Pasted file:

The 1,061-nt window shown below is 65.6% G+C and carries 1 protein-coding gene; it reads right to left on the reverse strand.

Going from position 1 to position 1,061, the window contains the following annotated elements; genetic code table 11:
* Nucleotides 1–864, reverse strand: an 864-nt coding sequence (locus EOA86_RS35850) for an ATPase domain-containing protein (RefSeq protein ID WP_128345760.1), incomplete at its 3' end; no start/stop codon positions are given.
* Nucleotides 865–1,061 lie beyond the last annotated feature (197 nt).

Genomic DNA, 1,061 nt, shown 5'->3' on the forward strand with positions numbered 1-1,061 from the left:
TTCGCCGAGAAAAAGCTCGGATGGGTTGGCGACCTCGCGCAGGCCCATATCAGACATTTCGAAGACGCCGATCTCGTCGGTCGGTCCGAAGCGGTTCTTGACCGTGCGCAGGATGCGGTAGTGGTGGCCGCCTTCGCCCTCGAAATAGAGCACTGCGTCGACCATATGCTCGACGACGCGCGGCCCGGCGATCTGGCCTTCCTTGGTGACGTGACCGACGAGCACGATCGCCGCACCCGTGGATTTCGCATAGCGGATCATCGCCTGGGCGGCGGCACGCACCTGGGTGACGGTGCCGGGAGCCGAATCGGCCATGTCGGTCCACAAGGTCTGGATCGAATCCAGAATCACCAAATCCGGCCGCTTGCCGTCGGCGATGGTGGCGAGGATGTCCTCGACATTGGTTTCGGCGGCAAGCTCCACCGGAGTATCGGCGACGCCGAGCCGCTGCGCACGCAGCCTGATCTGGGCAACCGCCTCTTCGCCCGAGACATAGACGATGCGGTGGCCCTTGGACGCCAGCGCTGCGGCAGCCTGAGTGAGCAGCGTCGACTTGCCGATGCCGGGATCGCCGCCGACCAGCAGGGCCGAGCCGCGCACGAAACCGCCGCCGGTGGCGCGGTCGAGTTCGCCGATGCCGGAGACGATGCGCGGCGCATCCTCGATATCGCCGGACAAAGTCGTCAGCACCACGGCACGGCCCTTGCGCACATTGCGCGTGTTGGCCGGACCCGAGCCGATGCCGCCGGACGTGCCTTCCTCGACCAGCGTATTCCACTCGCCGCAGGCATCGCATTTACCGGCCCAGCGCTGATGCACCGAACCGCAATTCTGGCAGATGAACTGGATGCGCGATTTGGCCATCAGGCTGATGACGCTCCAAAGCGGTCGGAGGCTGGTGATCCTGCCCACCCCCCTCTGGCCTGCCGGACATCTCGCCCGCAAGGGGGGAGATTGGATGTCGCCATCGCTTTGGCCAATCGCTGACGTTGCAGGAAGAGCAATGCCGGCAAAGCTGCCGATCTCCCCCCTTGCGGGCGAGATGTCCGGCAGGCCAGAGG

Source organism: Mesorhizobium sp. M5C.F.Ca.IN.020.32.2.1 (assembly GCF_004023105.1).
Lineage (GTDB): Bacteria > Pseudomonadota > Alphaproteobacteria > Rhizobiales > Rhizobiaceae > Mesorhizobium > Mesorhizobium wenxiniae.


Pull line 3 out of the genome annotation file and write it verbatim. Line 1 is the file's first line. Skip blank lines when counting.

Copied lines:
* Nucleotides 1–864, reverse strand: an 864-nt coding sequence (locus EOA86_RS35850) for an ATPase domain-containing protein (RefSeq protein ID WP_128345760.1), incomplete at its 3' end; no start/stop codon positions are given.